Dunlop’s 2001 cookbook, which quickly became a classic, focuses on the region that has become super hot (in more ways than one) in America in recent years. Those exploring Sichuan food in restaurants have lots to learn in its pages, which include a section on “Eating the Sichuanese way.” In restaurants, she writes, “cold food is served first, and then the hot dishes emerge from the kitchen one by one until the whole table is laden with food.” (And no, every dish isn’t supposed to be fiery-hot or mouth-numbingly spicy!)

Of course, if you’re cooking, you’re really in business. You might start a dinner with “Glassy” steamed dumplings or spicy cucumber salad, then serve twice-cooked pork, maybe with dry-fried green beans or zucchini slivers with garlic. A simple soup, such as a chicken soup with pickled mustard greens or simple bean curd soup, comes at the end. Land of Plenty, with 16 pages of color photos and maps, is more sparsely photographed than Dunlop’s more recent works.


Grace Young and Alan Richardson (Simon & Schuster, $37.50)

Winner of an IACP Cookbook Award, Grace Young’s 2004 book, gorgeously photographed by Alan Richardson, is the place to start if you like to approach cooking as a poet might, understanding the soul of a cuisine, or if you really want to geek out. Young walks readers through everything about the wok, from finding the right one to “opening” the wok to seasoning it with dishes early in its life. And then, of course, there is much discussion to learning to stir-fry with wok hay — that ineffable “breath of a wok” that distinguishes the best Chinese cooking. A classic, to be sure.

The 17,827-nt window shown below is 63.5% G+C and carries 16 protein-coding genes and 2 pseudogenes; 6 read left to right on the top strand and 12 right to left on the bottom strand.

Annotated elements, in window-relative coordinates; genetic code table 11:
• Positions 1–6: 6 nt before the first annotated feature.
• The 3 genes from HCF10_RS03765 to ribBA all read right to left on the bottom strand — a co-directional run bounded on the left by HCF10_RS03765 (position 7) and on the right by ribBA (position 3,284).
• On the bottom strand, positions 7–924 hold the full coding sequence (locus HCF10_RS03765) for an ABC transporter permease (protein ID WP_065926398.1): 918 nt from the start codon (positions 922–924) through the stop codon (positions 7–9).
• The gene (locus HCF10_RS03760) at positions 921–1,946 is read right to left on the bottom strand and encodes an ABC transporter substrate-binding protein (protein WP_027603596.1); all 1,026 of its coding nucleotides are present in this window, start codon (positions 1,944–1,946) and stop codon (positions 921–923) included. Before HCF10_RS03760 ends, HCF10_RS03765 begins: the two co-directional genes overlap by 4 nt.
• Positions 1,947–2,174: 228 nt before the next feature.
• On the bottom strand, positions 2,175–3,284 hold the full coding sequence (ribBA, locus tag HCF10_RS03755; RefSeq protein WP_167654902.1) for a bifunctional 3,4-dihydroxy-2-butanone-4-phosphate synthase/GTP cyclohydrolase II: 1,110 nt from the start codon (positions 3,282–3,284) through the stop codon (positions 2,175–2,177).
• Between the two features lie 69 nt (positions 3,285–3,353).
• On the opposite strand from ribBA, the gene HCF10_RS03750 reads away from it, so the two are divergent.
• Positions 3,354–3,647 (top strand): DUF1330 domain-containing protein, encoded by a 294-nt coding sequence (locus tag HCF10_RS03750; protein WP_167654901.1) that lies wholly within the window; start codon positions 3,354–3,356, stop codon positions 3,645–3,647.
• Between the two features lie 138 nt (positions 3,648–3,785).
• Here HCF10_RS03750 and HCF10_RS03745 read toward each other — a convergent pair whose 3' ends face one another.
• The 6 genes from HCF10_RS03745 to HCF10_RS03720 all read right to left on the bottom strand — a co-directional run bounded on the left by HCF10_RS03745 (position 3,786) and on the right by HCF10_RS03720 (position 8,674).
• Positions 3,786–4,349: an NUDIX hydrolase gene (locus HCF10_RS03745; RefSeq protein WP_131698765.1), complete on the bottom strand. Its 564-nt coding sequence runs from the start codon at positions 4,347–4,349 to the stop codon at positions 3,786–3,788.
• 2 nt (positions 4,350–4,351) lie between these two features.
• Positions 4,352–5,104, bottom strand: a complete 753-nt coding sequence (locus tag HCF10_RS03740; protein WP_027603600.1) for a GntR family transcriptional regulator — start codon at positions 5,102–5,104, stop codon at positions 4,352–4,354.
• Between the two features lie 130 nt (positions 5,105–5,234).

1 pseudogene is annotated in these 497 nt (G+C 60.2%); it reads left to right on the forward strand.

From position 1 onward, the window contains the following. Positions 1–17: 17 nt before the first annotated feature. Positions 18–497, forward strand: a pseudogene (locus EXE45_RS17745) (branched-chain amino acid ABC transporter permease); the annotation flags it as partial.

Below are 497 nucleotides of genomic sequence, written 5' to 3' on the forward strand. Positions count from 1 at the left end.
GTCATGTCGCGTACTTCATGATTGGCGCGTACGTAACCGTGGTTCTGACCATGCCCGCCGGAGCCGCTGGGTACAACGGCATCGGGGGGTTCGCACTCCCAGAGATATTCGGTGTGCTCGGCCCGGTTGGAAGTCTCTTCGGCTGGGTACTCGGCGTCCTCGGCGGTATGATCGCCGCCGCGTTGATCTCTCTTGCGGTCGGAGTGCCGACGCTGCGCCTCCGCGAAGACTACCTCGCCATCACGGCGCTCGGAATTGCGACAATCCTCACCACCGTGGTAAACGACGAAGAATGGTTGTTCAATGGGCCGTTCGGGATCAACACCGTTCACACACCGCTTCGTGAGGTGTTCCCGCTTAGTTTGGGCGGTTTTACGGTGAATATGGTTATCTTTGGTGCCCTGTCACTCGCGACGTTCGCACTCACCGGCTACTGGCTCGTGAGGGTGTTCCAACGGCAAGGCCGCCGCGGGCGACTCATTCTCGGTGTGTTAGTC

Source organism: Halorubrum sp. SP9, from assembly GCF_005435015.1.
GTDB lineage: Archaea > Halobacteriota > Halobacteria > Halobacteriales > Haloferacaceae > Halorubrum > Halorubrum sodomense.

Kei Lum Chan and Diora Fong Chan (Phaidon, $49.95)

At 720 pages, this 2016 title from Phaidon is an encyclopedic tome, covering and explaining all the regions of China and their cuisine; it also touches on eating culture, cooking techniques and equipment.

While I strongly recommended China: The Cookbook as a reference and source of inspiration for cooks, I haven’t yet cooked from it. Based on my past experiences with encyclopedic cookbooks from Phaidon’s national cuisine series, in my estimation its more than 650 often-enticing recipes may be best suited to cooks with some Chinese cooking know-how, rather than beginners. Meanwhile, thanks to its comprehensiveness, I’m thrilled to have it in my collection.


Eileen Yin-Fei Lo (Chronicle Books, $50)

I have cooked from Eileen Yin-Fe Lo’s authoritative and comprehensive 2009 book, always with excellent results. It’s structured like a Chinese cooking school, in series of lessons, all centered around the Chinese market. Particularly useful are smart sidebars on techniques and tricks: water-blanching vegetables, how to prepare fresh bamboo shoots, how to grind your own five-spice powder, how to store wontons, how to make a dipping sauce for meats leftover from making stock. A section on ingredients helps the shopper figure out which kind of wonton wrappers, choose ginger root (“a wrinkled and rough skin indicates age”) and find a suitable substitute for fresh water chestnuts (fresh jicama beats canned water chestnuts).

With more than 150 recipes and beautiful photos throughout, it’s a classic.

‘The Mission Chinese Food Cookbook’

Danny Bowien and Chris Ying (Ecco, $34.99)

Danny Bowien, chef and co-founder of the cult-favorite Mission Chinese Food restaurants, teamed up with Chris Ying, co-founder of Lucky Peach, to write this exuberant, colorful romp through the dishes that have been hits at the three restaurants. The recipes are uber-cheffy, to be sure, often calling for ingredients that require recipes on their own (chile-pickled long beans, mackerel confit, bone-marrow broth). But the salt-cod fried rice is one of the best things ever to come out of my kitchen. If you like rolling up your sleeves and geeking out chef-style, this is the book for you.